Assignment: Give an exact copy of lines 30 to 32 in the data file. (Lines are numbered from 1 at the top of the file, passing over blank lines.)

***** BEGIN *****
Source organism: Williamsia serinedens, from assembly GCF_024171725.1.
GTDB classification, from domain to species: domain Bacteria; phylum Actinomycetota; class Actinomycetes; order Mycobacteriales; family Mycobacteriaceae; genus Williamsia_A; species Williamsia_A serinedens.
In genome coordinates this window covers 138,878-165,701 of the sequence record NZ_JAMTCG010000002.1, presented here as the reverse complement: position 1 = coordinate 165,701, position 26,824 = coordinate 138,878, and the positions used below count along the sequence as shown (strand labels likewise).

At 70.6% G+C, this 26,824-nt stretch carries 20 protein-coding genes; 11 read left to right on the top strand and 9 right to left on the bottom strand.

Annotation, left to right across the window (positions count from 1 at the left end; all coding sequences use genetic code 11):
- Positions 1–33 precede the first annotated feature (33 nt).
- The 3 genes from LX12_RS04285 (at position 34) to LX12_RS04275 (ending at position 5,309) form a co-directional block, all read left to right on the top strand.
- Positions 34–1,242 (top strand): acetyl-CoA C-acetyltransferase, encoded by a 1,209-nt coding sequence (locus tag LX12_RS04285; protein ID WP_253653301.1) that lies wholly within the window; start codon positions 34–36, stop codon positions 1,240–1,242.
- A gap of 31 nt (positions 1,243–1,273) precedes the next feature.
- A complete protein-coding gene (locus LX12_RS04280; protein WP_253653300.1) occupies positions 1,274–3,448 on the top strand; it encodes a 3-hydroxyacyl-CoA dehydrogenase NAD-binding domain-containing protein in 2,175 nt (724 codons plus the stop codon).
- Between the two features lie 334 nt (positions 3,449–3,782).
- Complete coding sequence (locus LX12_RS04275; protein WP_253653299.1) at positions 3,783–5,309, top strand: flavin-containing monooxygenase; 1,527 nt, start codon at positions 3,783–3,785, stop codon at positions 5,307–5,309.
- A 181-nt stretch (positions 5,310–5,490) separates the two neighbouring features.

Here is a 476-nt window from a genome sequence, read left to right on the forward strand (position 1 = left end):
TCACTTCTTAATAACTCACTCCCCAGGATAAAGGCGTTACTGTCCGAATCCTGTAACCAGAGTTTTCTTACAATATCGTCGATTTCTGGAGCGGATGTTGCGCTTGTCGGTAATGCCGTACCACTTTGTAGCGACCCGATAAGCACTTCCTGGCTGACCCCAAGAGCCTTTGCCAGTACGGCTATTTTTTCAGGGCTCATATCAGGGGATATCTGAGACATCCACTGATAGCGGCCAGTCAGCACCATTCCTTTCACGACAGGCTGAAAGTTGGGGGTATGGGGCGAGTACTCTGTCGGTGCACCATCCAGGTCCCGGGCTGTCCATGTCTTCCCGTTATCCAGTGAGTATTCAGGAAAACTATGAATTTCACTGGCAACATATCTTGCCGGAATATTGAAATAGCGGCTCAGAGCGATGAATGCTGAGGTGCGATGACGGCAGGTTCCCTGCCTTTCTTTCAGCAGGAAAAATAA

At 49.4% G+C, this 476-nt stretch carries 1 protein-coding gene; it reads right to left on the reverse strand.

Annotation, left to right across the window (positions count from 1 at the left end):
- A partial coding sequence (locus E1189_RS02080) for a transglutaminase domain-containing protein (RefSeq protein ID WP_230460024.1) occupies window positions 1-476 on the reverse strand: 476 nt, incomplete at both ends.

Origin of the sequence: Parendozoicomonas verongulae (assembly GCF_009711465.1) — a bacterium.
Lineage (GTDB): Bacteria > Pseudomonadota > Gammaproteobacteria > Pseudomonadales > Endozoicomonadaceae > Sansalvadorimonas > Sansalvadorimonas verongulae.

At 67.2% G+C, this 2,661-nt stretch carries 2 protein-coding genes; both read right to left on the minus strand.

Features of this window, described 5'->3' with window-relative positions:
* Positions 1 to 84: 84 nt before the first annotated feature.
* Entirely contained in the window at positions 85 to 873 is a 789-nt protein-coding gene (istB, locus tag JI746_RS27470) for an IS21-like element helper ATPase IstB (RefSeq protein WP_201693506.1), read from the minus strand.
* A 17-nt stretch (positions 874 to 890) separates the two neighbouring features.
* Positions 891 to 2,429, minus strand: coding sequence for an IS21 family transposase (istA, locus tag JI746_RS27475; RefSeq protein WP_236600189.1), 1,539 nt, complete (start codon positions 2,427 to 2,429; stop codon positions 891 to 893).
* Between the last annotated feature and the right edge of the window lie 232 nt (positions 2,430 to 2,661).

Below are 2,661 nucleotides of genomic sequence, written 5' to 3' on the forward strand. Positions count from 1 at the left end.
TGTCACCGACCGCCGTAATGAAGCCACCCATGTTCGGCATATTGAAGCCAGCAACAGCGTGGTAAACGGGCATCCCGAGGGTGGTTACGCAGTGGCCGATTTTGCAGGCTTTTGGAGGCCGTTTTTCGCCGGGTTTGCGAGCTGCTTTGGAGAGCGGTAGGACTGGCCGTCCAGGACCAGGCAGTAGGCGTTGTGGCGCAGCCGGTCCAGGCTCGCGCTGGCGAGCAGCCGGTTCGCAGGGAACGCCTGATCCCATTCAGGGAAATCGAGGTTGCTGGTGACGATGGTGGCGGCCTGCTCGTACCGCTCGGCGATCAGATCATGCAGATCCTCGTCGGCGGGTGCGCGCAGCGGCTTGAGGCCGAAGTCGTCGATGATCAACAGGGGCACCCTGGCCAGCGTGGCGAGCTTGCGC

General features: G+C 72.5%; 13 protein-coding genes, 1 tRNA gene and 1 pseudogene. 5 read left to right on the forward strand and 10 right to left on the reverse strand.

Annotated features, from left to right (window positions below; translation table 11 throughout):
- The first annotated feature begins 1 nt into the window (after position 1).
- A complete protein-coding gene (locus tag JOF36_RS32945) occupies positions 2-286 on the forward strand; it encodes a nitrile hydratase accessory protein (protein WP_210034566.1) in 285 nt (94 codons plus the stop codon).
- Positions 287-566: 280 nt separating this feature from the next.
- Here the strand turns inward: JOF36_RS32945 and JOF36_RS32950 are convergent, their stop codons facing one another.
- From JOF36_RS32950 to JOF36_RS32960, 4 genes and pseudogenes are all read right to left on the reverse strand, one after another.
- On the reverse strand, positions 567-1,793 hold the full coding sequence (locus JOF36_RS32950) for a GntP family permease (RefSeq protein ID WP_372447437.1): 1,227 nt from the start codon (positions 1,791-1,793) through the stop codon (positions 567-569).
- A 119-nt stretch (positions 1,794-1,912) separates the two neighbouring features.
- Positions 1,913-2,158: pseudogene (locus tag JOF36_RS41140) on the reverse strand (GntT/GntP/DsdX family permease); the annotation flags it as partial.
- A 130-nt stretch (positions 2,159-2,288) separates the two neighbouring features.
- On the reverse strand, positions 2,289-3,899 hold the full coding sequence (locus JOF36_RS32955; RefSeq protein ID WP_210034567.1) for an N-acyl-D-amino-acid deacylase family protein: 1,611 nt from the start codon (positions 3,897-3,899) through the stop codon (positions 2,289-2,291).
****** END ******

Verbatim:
General features: G+C 72.5%; 13 protein-coding genes, 1 tRNA gene and 1 pseudogene. 5 read left to right on the forward strand and 10 right to left on the reverse strand.

Annotated features, from left to right (window positions below; translation table 11 throughout):
- The first annotated feature begins 1 nt into the window (after position 1).